Sati-Sati was the first wife of Shiva. His first love. She had married Shiva against her father’s wishes. One day hurt by her father’s insulting behaviour she immolated herself plunging Shiva into deep despair. Unable to bear her loss Shiva withdrew from the world into a cave. There he remained lost in meditation till Pravati came along and broke his trance.

Parvati-Shiva ParvatiSati was reborn as Parvati, the daughter of Himavan-Lord of the Himalayas. Parvati means ‘daughter of the mountains’. Strong willed as the mountains she won Shiva’s heart through many years of severe penance and deep devotion.

Gauri-Shiva and Parvati were married in a beautiful ceremony watched by everyone on heaven and earth and celebrated by gods and asuras alike. Parvati moved to Shiva’s abode in the Himalayas to live as his wife Gauri.

Gauri awakened Shiva’s interest in the world by questioning him on various issues. As he spoke, Shiva revealed the secrets of the Tantras and the Vedas to Parvati. Shiva the foremost yogi then taught his wife yoga and through her passed on the teachings to mankind.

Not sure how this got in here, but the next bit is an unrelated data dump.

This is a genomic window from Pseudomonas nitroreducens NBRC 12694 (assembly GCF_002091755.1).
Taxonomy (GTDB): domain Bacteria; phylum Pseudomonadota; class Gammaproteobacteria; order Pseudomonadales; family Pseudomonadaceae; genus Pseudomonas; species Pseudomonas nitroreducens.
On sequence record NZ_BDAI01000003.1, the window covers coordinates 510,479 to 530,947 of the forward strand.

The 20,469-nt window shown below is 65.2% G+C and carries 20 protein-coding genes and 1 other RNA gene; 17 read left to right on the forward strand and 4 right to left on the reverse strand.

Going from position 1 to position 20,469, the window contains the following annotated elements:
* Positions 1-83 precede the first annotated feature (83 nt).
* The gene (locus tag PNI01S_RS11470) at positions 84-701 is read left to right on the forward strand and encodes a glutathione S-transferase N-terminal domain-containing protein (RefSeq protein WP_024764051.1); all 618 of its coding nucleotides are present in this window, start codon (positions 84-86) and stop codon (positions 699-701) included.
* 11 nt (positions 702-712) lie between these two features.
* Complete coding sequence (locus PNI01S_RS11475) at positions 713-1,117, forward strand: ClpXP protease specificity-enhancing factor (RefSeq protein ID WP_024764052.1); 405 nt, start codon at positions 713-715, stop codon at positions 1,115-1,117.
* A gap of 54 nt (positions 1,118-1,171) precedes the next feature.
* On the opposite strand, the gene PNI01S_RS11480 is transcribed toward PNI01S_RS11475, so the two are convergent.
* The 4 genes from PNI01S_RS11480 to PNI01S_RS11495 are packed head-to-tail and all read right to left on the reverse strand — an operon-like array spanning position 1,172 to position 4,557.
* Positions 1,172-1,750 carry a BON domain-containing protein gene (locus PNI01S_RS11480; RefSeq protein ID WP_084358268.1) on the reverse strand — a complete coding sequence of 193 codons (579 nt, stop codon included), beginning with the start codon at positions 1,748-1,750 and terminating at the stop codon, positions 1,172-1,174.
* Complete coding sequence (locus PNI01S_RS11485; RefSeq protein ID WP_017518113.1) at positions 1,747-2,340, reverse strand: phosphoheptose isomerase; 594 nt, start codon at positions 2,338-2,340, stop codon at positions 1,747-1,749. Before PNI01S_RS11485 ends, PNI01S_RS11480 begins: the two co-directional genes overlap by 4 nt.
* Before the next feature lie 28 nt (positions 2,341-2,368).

Shiva enamoured by Parvati’s beauty sang and danced to the delight of the gods who named him Natraja, the Lord of Dance.

Parvati is literally Shiva’s other half, fused to him in his half man half woman form of Ardhanareshwar.

Shiva and Shakti – As the cosmic couple, they are worshipped together. While Shiva is Purusha, the latent masculine energy of the universe, Parvati is Prakruti, the vital feminine energy. The Ying and Yang of Hinduism. And, although they appear to be distinct they cannot be separated, just as one cannot separate heat from fire.